Toyota Transmissions

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2019-2021 Corolla transmissions

The new K120 CVT is a continuously variable transmission; it cleverly combines the usual bands with a special launch gear (the world’s first launch gear in a passenger-car CVT) as well, because CVTs are not efficient in lower gear ratios. When drivers start, they will have “gear drive,” avoiding a moment of sluggishness and wasted power. It moves from gear to belt drive after launch, so the belts can be retuned for higher gear ratios, increasing the range.

2020 Toyota manual transmission shifter

Combined, the two systems bring an excellent, class-leading range of 7.5 — similar to much more expensive nine speed automatics. Reducing the torque load of the belt meant that the belt and pulley could be smaller, increasing shift speeds. The transition is a little awkward for some drivers, but one gets used to it.

The six-speed “iMT” (intelligent manual transmission) automatically matches engine revs on downshifts for greater smoothness and lower emissions. The new gearbox is also 15 pounds lighter (at 88 pounds) and shorter (by 0.94 inches).

A131L, A240E, A241E, and A245E automatics

1993 Corollas with the 4A-FE engine kept the old A131L three-speed automatic transaxle, but a new four-speed A245E automatic transaxle was used with the 7A-FE engine.

The A240E was developed for the 1989 Toyota MR2 and upgraded to the A241E in the 1993 MR2; engineers worked to make it smaller and lighter for the Corolla, whose power-handling needs were not as severe as the MR2’s. The result was the A245E. It kept the four speeds and lockup torque converter; the latter, developed originally by Chrysler some years earlier, provided a direct mechanical link between engine and rear wheels, avoiding the waste of using oil to transmit power. Both A240E and A245E transmissions were electronically controlled (hence the “E”) and quite advanced for their time.

Transaxle Type A131L A245E
Engine Type 4A-FE 7A-FE
1st 2.810 3.643
2nd 1.549 2.008
3rd 1.000 1.296
4th - 0.892
Reverse 2.296 2.977
Counter Gear Ratio 0.945 -
Differential 3.526
(3.722 opt in USA)
(had been 2.962)
Trans fluid 5.5 l (5.8 qt)  
Trans fluid type DEXRON® II (GM compatible)
Differential fluid 1.4 l (1.5 qt) 7.6 liters (8.0 qt)

Specific changes made to create the A245E from the A240E were:

The planetary gear units were similar, and were modified to work better with the 7A-FE.

  A245E A240E
Forward Clutch Discs 4 -
Direct Clutch Discs 3 -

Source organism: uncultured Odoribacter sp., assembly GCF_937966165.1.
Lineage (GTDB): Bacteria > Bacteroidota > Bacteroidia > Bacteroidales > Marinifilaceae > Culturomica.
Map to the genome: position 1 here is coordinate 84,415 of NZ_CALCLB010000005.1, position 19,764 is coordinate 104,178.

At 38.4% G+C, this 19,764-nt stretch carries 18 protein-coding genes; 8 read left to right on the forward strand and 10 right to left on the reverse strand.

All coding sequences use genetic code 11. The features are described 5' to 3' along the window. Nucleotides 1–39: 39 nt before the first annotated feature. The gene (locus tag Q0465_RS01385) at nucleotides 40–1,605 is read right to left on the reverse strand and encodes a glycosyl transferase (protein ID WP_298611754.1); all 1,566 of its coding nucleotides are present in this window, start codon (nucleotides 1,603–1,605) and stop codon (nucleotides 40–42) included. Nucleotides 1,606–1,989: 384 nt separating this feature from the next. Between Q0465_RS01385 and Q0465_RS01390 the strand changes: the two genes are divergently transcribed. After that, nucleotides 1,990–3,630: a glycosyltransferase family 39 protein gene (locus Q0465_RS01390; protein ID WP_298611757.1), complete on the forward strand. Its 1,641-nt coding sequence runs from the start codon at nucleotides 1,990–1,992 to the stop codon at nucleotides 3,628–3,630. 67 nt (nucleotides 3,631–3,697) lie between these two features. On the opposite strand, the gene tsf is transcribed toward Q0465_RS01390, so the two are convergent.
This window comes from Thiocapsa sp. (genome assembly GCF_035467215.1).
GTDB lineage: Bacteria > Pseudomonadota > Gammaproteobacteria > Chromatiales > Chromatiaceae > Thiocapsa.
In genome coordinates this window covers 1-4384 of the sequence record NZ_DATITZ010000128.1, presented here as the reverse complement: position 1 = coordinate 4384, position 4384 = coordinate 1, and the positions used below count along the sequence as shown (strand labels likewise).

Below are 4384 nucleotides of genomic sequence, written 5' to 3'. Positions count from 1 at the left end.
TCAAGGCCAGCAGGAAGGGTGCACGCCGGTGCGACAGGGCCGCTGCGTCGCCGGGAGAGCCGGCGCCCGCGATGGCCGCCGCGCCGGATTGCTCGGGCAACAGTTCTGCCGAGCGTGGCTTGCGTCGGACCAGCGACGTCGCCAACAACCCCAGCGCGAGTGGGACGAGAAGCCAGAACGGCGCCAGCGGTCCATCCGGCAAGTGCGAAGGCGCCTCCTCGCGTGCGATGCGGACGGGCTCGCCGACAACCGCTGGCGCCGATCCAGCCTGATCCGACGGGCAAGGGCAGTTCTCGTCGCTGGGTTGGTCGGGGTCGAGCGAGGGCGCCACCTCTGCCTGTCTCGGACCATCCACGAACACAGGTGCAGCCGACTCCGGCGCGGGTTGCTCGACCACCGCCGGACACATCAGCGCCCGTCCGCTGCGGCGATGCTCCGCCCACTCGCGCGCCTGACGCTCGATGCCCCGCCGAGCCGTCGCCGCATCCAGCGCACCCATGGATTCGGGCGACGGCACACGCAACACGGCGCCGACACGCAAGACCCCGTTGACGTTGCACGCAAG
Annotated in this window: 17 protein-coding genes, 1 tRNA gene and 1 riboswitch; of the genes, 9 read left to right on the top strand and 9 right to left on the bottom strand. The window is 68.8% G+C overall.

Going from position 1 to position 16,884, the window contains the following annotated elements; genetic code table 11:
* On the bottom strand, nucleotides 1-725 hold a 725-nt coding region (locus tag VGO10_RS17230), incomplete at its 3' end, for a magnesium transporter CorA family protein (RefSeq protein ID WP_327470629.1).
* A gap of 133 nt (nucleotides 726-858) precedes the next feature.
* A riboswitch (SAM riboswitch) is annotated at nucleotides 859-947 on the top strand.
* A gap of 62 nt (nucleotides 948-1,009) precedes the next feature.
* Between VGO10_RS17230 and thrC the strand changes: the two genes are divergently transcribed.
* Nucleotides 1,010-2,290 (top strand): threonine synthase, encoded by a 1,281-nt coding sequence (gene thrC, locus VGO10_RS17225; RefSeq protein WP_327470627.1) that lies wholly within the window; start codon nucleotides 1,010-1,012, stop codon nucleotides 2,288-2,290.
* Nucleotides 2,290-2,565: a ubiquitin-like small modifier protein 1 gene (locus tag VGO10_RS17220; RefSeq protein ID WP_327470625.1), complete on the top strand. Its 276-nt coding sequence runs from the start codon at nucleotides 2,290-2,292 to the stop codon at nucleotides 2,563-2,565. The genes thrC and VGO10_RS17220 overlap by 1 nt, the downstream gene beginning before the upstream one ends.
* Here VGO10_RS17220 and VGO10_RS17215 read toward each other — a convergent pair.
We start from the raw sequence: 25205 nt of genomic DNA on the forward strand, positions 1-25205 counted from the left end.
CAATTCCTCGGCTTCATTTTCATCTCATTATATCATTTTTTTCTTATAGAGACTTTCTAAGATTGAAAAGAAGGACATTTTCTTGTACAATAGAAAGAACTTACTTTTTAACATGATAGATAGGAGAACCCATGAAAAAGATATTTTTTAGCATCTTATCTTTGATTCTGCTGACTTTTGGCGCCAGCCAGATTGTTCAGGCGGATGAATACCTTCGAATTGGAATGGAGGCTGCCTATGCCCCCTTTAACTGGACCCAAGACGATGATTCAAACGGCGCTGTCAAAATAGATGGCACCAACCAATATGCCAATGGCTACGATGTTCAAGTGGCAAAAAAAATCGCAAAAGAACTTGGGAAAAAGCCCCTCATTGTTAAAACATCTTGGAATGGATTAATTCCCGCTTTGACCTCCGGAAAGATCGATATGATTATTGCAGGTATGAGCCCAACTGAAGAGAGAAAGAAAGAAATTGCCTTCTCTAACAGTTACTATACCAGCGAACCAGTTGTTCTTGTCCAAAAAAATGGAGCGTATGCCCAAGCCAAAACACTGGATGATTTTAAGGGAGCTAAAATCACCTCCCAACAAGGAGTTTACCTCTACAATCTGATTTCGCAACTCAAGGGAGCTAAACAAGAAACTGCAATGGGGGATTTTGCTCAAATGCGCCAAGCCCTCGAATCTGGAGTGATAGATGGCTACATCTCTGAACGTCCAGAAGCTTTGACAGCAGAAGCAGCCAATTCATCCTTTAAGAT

Underdrive Direct Clutch Discs 3 4
Second Coast Brake Band Width 25 mm -
Second Brake Discs 3 -
First and Reverse Brake Discs 6 5
Underdrive Brake Disc 3 -
No. 1 One-Way Clutch Disc 18 -
No. 2 One-Way Clutch Sprags 20 -
Underdrive One-Way Clutch Sprags 30 -
Front Sun Gear Teeth 39 -
Front Pinion Gear Teeth 16 -
Front Ring Gear Teeth 71 -
Rear Sun Gear Teeth 27 -
Rear Pinion Teeth 18 -
Rear Ring Gear Teeth 62 -

Toyota wrote: “The accumulator consisted of C1, C2, C3, B2 and B4 as in the A240E. While the C1 accumulator piston of the A240E was activated only by the spring tension, the C1 in the A245E was activated by the spring tension as well as the back pressure, as were C2, C3 or B2. Lenghthening the stroke of all accumulator pistons reduced the shift shock.”

Electronic Control for the Transmissions

The electronic control system for the A241E (1993 MR2) and A245E (1993 Corolla) were similar except, as noted, the second speed sensor was dropped (so the #61 diagnostic code was removed) and the throttle valve opening was divided into 32 positions, up from eight, for better shift control. Diagnostics were the same for the two transmissions.

C50 and C52 manual transmissions (1993-1997) and associated clutches

These likely continued long past 1997. We will determine the true start and end dates later.

The C50 and C52 manual transaxles carried forward to the 1993-97 models; the shift lever moderating mechanisms from the old four wheel drive models was made standard on the front wheel drive cars for a better feel. The C52 had launched in the 1991 Corolla with the 4A-GE engine. The same transmissions were used in other cars with the 4A-FE and 7A-FE engines.

The dry, hydraulic single-plate clutch was used in past cars, but added a resin-washered damper (first used in the 1993 MR2 and 7A-FE equipped Corollas) to reduce noise. When used with the 7A-FE in the Corolla, a turnover device in the clutch pedal assembly reduced pedal load, unless drivers had antilock brakes or the theft deterrent system. The mechanism for cutting load was an overcenter plate and a tension-type coil spring.

1993-1997 4A-FE, 7A-FE engines
Clutch   Dry single plate with diaphragm spring, hydraulic operation
Cluch Cover   Diaphragm spring turnover type, 215 mm (8.5 inches)
Clutch Disc   212 x 140 x 3.5 (8.35 x 5.51 x 0.14 inches); 199 cm2 (30.8 square inches)
Master Cylinder   Conventional, 15.87 mm diameter (0.62 inches)
Release Cylinder   Non-adjustable; 20.64 mm (0.81 inches) diameter

The prior generation Corolla’s “type A” shift lever moderating mechanism continued in 1993-onwards Corolla wagons; a new one, type B, was used in sedans. The construction was updated but both had similar operation. The detent shaft in type A was replaced by the shift lever in type B.

  C52 Gear Ratios and Capacities
1st 3.545 (3.166 with 7A-FE)
2nd 1.904
3rd 1.310
4th 0.969
5th 0.815
Reverse 3.250
Differential ratio 3.722
Oil Capacity 2.6 liters (2.7 US quarts)

Oil Viscosity

SAE 75W-90
Oil Grade API GL-3, GL-4, or GL-5

Gear ratios, 1977 Corolla five-speed

3.59, 2.02, 1.38, 1.00, 0.86; all gears synchronized.

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